Guy Preston (Department of Environmental Affairs, Cape Town, South Africa) and (many!) colleagues have published in the proceedings of an international island invasives conference held in 2017 in Dundee, Scotland on South Africa’s intention to rid its sub-Antarctic Marion Island of House Mice Mus musculus. The mice have turned to attacking seabirds, including ACAP-listed albatrosses (click here). Fund raising has commenced towards an eradication attempt planned for 2021.
The paper’s abstract follows:
“House mice (Mus musculus) were introduced to South Africa’s sub-Antarctic Marion Island, the larger of the two Prince Edward Islands, by sealers in the early 19th century. Over the last two centuries they have greatly reduced the abundance of native invertebrates. Domestic cats (Felis catus) taken to the island in 1948 to control mice at the South African weather station soon turned feral, killing large numbers of breeding seabirds. An eradication programme finally removed cats from the island by 1991, in what is still the largest island area cleared of cats at 290 km². Removal of the cats, coupled with the warmer and drier climate on the island over the last half century, has seen increasing densities of mice accumulating each summer. As resources run out in late summer, the mice seek alternative food sources. Marion is home to globally important seabird populations and since the early 2000s mice have resorted to attacking seabird chicks. Since 2015 c. 5% of summer-breeding albatross fledglings have been killed each year, as well as some winter-breeding petrel and albatross chicks. As a Special Nature Reserve, the Prince Edward Islands are afforded the highest degree of protection under South African environmental legislation. A recent feasibility plan suggests that mice can be eradicated using aerial baiting. The South African Department of Environmental Affairs is planning to mount an eradication attempt in the winter of 2021, following a partnership with the Royal Society for the Protection of Birds to eradicate mice on Gough Island in the winter of 2020. The eradication programme on Marion Island will be spearheaded by the South African Working for Water programme – Africa’s biggest conservation programme focusing on the control of invasive species –which is already driving eradication projects against nine other invasive species on Marion Island.”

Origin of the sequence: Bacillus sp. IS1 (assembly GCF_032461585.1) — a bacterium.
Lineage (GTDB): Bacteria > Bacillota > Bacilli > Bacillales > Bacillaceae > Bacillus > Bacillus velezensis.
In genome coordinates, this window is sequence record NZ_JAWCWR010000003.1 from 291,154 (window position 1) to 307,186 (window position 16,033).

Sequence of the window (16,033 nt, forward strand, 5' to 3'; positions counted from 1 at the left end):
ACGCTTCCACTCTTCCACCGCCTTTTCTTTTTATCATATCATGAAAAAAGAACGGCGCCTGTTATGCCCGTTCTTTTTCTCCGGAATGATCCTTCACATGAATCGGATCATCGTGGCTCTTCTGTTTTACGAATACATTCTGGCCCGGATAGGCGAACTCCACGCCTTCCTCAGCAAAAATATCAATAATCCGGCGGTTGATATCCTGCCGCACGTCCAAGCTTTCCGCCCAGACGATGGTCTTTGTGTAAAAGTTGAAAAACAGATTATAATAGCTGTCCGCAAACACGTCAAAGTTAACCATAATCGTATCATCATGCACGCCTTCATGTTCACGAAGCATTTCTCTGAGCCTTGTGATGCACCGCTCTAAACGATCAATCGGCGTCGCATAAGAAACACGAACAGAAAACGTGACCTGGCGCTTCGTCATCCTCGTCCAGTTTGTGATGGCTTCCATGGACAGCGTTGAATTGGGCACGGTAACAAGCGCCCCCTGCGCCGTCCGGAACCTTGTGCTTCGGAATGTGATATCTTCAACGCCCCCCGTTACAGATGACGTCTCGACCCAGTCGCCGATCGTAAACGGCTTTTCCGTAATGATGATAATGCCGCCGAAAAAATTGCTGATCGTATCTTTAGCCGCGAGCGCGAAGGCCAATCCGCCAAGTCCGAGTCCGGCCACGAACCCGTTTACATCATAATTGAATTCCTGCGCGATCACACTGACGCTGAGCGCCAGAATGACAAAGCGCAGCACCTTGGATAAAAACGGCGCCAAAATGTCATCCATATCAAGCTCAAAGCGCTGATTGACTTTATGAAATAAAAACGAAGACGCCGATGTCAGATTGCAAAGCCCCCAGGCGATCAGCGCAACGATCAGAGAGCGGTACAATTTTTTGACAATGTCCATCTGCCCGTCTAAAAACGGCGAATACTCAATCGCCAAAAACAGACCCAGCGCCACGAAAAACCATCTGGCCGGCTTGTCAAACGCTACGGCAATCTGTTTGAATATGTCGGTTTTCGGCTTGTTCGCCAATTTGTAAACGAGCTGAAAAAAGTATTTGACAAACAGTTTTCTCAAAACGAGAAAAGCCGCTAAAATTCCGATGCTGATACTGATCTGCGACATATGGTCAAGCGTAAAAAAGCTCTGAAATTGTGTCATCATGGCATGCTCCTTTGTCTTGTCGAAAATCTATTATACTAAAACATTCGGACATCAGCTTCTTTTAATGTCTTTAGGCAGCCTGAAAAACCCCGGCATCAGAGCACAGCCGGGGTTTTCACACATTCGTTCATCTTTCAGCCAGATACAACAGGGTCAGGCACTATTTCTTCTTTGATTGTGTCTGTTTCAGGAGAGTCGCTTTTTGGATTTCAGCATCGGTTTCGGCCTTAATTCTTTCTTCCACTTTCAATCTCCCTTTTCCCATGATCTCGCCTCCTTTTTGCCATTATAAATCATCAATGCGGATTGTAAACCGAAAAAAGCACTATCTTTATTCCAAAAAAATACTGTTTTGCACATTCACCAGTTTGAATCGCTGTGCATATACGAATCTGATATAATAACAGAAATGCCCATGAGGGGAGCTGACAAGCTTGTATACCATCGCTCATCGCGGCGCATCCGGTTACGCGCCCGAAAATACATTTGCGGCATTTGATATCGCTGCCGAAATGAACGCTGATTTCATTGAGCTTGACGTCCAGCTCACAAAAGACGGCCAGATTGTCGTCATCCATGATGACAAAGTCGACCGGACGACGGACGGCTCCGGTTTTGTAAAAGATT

Scalped! A House Mouse feeds on the head of a downy Wandering Abatross Diomedea exulans chick at night on Marion Island
Photograph by Stefan Schoombie
Preston, G.R., B.J. Dilley, J. Cooper, J. Beaumont, L.F. Chauke, S. L. Chown, N. Devanunthan, M. Dopolo, L. Fikizolo, J. Heine, S. Henderson, C.A. Jacobs, F. Johnson, J. Kelly, A.B. Makhado, C. Marais, J. Maroga, M. Mayekiso, G. McClelland, J. Mphepya, D. Muir, N. Ngcaba, N. Ngcobo, J.P. Parkes, F. Paulsen, S. Schoombie, K. Springer, C. Stringer, H. Valentine, R.M. Wanless & P.G. Ryan 2019. South Africa works towards eradicating introduced house mice from sub-Antarctic Marion Island: the largest island yet attempted for mice. pp. 40-46. In: Veitch, C.R., Clout, M.N., Martin, A.R., Russell, J.C. & West, C.J. (Eds). Island Invasives: Scaling up to meet the Challenge. Gland, Switzerland: IUCN. xiv + 734 pp.
John Cooper, ACAP Information Officer, 27 March 2019